Bottling the sort of lightning that attracts the modern nomad—a breed of traveler in need of relaxation with the promise of a carefully curated cultural experience—is no mean feat. Thankfully, Maybourne specializes in the challenge. Wylde believes a little breathing space is a luxury in itself. “It’s all about discretion,” he says, referencing the protective veil provided by The Emory’s off-street entrance on Belgravia’s historic Old Barrack Yard.

Discretion also informs the public/private realms of the hotel. Only those dining at abc kitchen, Jean-Georges Vongerichten’s acclaimed New York casual dining concept on The Emory’s ground floor, will likely notice the comings and goings of what will soon be recognized as London’s most culturally erudite clientele.

Rémi Tessier is responsible for the design of both abc kitchen on the ground floor and the residents-only rooftop bar and cigar lounge. The ground-floor space features artwork by Damien Hirst, an expansive vertical glass wine cellar, and the hotel’s bar made of solid green onyx, natural cedar and other rare materials. As for the rooftop bar and cigar lounge, two distinct glass boxes ensure extraordinary views over London and a rarified, members’ style atmosphere.

For Tessier every detail was meticulously constructed: all the furniture, lamps and fabrics are bespoke and designed by himself. “The execution has been realized by the best craftsmanship of the highest level of quality. Particular attention to the lighting design has taken place. The two rooftop spaces are irrigated by natural light to bring together a sense of peacefulness and timelessness.

“The space has to nurture the souls of the guests, to bring them happiness and joy,” explains Tessier, underscoring the idea that The Emory’s service will be anticipatory, intuitive and seamless.

And if Wylde is confident that The Emory represents something hitherto unseen in the capital, he’s even more excited about Vongerichten’s arrival into the new property. “One of the key things about having Jean-Georges back at this location is that he originally opened his first restaurant in London restaurant, Vong, here on Knightsbridge in 1995. So it’s great that Jean-Georges is coming back—it’s like a homecoming.”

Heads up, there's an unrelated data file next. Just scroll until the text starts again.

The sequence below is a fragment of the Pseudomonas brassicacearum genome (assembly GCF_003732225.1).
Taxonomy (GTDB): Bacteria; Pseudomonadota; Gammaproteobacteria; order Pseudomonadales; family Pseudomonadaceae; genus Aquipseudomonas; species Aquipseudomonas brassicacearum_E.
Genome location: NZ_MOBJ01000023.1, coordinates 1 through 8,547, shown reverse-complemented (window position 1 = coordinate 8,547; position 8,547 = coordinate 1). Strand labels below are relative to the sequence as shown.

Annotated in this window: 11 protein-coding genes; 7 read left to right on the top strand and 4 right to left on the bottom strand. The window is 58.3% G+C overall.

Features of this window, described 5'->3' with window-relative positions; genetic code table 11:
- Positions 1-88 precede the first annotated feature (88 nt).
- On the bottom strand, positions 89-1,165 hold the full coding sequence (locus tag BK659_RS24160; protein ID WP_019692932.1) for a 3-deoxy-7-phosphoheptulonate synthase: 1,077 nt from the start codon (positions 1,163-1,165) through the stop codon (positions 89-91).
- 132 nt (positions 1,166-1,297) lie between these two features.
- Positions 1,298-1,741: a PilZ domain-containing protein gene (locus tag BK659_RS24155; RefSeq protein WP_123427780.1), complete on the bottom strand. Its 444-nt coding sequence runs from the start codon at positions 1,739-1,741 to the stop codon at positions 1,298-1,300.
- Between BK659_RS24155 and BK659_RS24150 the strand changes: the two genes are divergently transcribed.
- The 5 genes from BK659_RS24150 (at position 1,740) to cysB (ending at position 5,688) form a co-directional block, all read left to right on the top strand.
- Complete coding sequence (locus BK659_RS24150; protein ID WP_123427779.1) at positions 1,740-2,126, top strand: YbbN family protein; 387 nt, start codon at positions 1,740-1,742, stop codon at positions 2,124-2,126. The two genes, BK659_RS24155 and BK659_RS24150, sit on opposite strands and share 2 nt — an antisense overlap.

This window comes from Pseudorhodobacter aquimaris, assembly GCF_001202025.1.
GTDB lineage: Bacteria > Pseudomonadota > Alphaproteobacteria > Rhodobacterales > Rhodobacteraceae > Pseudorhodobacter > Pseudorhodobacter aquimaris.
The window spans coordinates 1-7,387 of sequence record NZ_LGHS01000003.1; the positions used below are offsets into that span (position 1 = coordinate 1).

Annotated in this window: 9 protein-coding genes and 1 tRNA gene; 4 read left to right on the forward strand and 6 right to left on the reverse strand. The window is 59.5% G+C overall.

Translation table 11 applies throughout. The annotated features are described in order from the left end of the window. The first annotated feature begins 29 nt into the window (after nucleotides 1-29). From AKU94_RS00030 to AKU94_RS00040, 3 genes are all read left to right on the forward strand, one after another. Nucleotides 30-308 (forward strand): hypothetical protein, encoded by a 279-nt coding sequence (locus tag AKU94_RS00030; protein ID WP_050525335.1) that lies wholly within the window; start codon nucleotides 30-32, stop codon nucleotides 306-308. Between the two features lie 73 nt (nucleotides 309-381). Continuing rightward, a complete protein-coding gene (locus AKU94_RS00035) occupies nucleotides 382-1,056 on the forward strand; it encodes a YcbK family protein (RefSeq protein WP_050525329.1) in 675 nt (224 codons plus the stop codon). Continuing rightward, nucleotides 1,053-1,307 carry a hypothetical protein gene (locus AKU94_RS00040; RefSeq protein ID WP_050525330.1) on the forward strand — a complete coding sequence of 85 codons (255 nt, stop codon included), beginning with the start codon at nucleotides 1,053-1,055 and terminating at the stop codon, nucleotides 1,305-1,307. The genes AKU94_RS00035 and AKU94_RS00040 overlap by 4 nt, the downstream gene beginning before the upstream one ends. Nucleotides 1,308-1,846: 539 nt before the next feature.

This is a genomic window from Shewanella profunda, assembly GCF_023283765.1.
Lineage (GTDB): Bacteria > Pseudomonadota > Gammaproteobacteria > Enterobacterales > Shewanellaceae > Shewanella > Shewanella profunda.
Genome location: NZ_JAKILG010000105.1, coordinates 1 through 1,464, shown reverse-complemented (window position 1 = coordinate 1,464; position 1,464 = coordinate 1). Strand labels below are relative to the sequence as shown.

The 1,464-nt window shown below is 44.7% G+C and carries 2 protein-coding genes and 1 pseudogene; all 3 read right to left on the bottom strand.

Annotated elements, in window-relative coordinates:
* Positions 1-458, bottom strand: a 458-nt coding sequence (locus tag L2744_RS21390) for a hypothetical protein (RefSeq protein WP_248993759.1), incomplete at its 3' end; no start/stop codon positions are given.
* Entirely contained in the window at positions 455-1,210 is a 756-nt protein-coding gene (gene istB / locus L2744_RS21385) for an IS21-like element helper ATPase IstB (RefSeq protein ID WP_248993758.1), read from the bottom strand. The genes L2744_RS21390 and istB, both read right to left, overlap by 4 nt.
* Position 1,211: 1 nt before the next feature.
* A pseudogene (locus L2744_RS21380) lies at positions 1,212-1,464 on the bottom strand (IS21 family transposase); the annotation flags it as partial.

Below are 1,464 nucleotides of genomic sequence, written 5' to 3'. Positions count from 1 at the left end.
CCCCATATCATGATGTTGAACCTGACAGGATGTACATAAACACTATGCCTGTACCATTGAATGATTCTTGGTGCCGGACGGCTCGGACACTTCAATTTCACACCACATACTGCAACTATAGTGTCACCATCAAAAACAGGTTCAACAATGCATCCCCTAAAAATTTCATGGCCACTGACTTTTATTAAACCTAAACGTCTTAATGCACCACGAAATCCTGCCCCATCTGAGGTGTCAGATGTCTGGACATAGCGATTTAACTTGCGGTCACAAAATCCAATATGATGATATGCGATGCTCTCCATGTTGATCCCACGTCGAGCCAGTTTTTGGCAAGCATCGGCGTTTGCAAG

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The expansive wine cellar. Photos by Robin Forster

Building The Emory


Best known for his work with superyachts, Dreamliner jets and extraordinary private residences, Paris-based Tessier is also responsible for The Penthouse at Claridge’s and Cédric Grolet at The Berkeley.


Award-winning Hong Kong-based designer Fu has worked on galleries, hotels and restaurants. He recently created Claridge’s spa and The Berkeley’s new suites.


Spanish design titan Urquiola has collaborated with Louis Vuitton and Missoni. This is her first project for Maybourne.


A French luxury specialist who has brought a chic sensibility to over 200 hotels, spas and restaurants around the globe. He recently created The Mayfair suite and The Octagon at Claridge’s.


World-leading luxury interior specialists, this London-based design collective recently created the AlphaTauri showroom in Knightsbridge. It is also responsible for suites at Claridge’s and The Maybourne Riviera.


Senior Partner at RSHP with Ivan Harbour and Graham Stirk, Rogers was one of the world’s foremost architects before his death in 2021. During his remarkable career he was also responsible for the entrance canopy of The Berkeley.


Founded by luminary Alexandra Champalimaud, this New York design agency is best known for Badrutt’s Palace Hotel in St. Moritz, Switzerland and The Raffles Hotel in Singapore. Champalimaud Design also created a Mayfair Suite at Claridge’s.